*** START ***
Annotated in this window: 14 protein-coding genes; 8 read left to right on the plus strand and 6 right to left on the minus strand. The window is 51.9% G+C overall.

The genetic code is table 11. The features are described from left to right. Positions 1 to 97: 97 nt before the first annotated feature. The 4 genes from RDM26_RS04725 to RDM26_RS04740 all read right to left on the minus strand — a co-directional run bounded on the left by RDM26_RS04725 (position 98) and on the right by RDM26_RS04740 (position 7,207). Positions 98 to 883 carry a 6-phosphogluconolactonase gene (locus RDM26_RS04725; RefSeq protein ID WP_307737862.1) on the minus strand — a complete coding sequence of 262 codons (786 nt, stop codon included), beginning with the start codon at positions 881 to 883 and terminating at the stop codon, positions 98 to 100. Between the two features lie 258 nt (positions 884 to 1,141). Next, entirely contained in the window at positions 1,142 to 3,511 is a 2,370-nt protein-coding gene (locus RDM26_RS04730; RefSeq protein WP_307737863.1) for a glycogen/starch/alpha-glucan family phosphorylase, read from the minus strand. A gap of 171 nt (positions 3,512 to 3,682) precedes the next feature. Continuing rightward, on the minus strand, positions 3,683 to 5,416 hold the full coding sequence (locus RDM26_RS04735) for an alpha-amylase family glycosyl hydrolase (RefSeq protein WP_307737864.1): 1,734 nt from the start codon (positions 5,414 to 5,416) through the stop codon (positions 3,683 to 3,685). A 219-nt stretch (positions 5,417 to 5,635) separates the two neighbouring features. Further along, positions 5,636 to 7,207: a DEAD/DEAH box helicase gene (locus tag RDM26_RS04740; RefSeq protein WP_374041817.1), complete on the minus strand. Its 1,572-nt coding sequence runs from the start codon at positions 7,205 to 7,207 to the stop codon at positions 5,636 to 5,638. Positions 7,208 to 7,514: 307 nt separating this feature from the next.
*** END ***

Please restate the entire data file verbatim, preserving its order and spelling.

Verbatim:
Annotated in this window: 14 protein-coding genes; 8 read left to right on the plus strand and 6 right to left on the minus strand. The window is 51.9% G+C overall.

The genetic code is table 11. The features are described from left to right. Positions 1 to 97: 97 nt before the first annotated feature. The 4 genes from RDM26_RS04725 to RDM26_RS04740 all read right to left on the minus strand — a co-directional run bounded on the left by RDM26_RS04725 (position 98) and on the right by RDM26_RS04740 (position 7,207). Positions 98 to 883 carry a 6-phosphogluconolactonase gene (locus RDM26_RS04725; RefSeq protein ID WP_307737862.1) on the minus strand — a complete coding sequence of 262 codons (786 nt, stop codon included), beginning with the start codon at positions 881 to 883 and terminating at the stop codon, positions 98 to 100. Between the two features lie 258 nt (positions 884 to 1,141). Next, entirely contained in the window at positions 1,142 to 3,511 is a 2,370-nt protein-coding gene (locus RDM26_RS04730; RefSeq protein WP_307737863.1) for a glycogen/starch/alpha-glucan family phosphorylase, read from the minus strand. A gap of 171 nt (positions 3,512 to 3,682) precedes the next feature. Continuing rightward, on the minus strand, positions 3,683 to 5,416 hold the full coding sequence (locus RDM26_RS04735) for an alpha-amylase family glycosyl hydrolase (RefSeq protein WP_307737864.1): 1,734 nt from the start codon (positions 5,414 to 5,416) through the stop codon (positions 3,683 to 3,685). A 219-nt stretch (positions 5,417 to 5,635) separates the two neighbouring features. Further along, positions 5,636 to 7,207: a DEAD/DEAH box helicase gene (locus tag RDM26_RS04740; RefSeq protein WP_374041817.1), complete on the minus strand. Its 1,572-nt coding sequence runs from the start codon at positions 7,205 to 7,207 to the stop codon at positions 5,636 to 5,638. Positions 7,208 to 7,514: 307 nt separating this feature from the next.